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Chip Kelly gets fired. Now what?

4944334987_f623e4456dThe news that the Philadelphia Eagles had fired Chip Kelly on Tuesday surprised a lot of people. I was caught off guard by it. I was sure that the Eagles would stand by an egotistical head coach who took a team from 10-6 to 6-9 less than a year after seizing control of all player personnel decisions in which he showcased his hubris, spearheaded a bunch of roster moves that backfired, might have been drowned out by his team in the process and had definitely lost the faith of his high-priced running back.

Oh. The firing was actually justified, not a shock at all. The only surprising aspects of it were the timing and the lack of a warning. Sports news rarely just happens these days. With so many beat reporters and insiders, there’s always a signal for whenever something big is coming down the pipeline. An anonymous source. An exclusive report. Something that braces us for when the shit gets real. 

This firing just happened. There had been talk that Kelly had lost his locker room, but an outright dismissal during the season wasn’t seen as a possibility. Yet, the sword of Damocles fell on the high-profile head coach of a buzzworthy team in the nation’s most popular sport. And we were aware to only its aftermath. In today’s era of media, that is a surprise.

 What’s next for Chip? Another shot in the NFL, he hopes. He told FOX Sports’ Jay Glazer that he wants to stay in the pros, not go back to college and “insists” that he no longer wants to be his own general manager. 

I would like to see Kelly return to the college game, a place where he can fully control the situation and where the 18-to-20-year-olds will accept or put up with his arrogance more readily than men in their 30s. There are only two FBS college head coaching jobs open at the moment. but you know that 10-15 other programs would find some way to oust their current coach if Kelly ever made his services available.

But, OK, let’s keep Kelly in the NFL. There are already teams that would reportedly be interested in him as its head coach, the Tennessee Titans — with former Kelly recruit Marcus Mariota — chief among them. It’s not like Kelly doesn’t deserve another shot. To say his time in the NFL has been a failure would be failure on your part to observe history. The Eagles went 4-12 in 2012. Then Kelly flew in from Oregon and immediately spun the Eagles from 29th to fourth in scoring offense. His offenses ranked among the league’s top five in points and yards in his first two seasons. The Eagles’ defenses were pretty pliable in part because it spent so much time on the field thanks to the ultra-quick possessions on offense, but 2013 and 2014 saw Philadelphia finish at 10-6. Similar success this year would have given the Eagles a division title weeks ago.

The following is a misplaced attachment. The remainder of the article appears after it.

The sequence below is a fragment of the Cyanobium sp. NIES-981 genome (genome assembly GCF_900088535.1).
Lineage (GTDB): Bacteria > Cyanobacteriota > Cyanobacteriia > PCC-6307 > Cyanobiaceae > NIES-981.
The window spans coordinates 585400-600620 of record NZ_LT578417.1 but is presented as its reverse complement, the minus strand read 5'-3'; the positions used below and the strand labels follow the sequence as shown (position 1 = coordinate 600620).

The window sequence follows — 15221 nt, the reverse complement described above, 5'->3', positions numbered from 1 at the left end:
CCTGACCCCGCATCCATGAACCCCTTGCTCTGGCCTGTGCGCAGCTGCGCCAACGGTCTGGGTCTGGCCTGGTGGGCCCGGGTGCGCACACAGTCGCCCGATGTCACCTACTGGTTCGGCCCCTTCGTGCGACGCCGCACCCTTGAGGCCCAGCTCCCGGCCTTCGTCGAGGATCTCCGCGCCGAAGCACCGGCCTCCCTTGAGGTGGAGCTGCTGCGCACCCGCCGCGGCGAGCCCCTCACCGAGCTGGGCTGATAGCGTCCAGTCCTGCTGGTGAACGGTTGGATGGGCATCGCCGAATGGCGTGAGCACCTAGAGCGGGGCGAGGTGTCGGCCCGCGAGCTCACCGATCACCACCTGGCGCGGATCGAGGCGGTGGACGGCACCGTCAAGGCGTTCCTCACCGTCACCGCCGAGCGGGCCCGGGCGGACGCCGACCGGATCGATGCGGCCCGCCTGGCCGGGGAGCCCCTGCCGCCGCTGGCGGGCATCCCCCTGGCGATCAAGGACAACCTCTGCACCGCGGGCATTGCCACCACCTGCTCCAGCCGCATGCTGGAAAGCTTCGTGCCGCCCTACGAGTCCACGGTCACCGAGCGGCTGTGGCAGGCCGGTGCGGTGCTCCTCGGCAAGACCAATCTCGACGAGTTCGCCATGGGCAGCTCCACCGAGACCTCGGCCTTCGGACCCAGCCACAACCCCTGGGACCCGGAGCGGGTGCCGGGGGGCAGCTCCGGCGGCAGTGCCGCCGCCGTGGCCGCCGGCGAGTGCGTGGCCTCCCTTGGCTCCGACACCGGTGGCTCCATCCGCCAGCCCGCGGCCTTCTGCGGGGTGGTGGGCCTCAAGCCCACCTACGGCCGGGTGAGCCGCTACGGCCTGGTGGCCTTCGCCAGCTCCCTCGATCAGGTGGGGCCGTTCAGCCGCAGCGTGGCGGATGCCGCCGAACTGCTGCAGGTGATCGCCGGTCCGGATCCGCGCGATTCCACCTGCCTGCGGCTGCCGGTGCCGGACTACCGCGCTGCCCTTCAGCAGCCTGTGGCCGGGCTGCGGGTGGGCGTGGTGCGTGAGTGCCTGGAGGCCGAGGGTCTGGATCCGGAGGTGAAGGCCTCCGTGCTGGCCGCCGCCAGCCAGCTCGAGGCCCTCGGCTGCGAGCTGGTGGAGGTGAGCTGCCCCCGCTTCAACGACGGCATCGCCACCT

But 2015 held a different outcome largely because Kelly held another task. On Jan. 2, he was basically given carte blanche as the new head of football operations. How’d that go?

Kelly traded LeSean McCoy for linebacker Kiko Alonso, who was coming off of ACL reconstruction and is currently ranked as the sixth-worst qualifying LB by Pro Football Focus.

Kelly didn’t re-sign Jeremy Maclin and then tried to fill that void with the likes of Nelson Agholor, who had a very disappointing rookie season, and Josh Huff, who looks like nothing more than a special teams/gadget player. 

Kelly dealt Nick Foles away for Sam Bradford. Foles is absolutely dreadful, but Bradford wasn’t a whole lot better in his free agent year, and Kelly also decided to give the Rams two draft picks in that trade: a fourth-rounder in 2015 and a second-rounder in 2016. Philadelphia received a 2015 fifth-rounder in return.

Kelly gave $21 million guaranteed to DeMarco Murray, who ran for fewer yards on more carries this season than LeGarette Blount.

Kelly gave $25 million guaranteed to cornerback Byron Maxwell, who got picked on relentless by opposing quarterbacks early in the year. Injuries along with consistently poor play ruined his season.

Kelly let go of guard Evan Mathis, a former All-Pro who has graded out inside the top 15 at his position.

All in the span of less than a calendar year. Simply, Chip Kelly destroyed Chip Kelly’s team.

Gleaning from what he told Glazer, it’s nice that Kelly is apparently willing now to relinquish player personnel control to other people who actually know what they are doing. But do you really believe him? It was his refusal to delegate such duties that reportedly got him thrown out on to Broad Street in the flash on Tuesday.

Chip Kelly is a good football coach. He’s not a “mad genius”; he has shown himself to be a serviceable head man in the NFL who can get positive results. He can certainly dial up a dangerous offense.

He has also shown himself to be a horrendous GM. To steal a couple of lines from Bill Parcells, Chip Kelly can cook a tasty dinner. But he needs to let someone else shop for the groceries.

Regardless of how desperate some moribund franchise is for a head coach — one who would undoubtedly excite the fan base and drive up ticket sales — any owner would be a total fool to give Kelly full control over the on-field product if he really wants it again. No one man should have all that power. Not in the National Football League. With said power and his desire to maintain it, Kelly guaranteed his sudden exit out of the Eagles’ nest.

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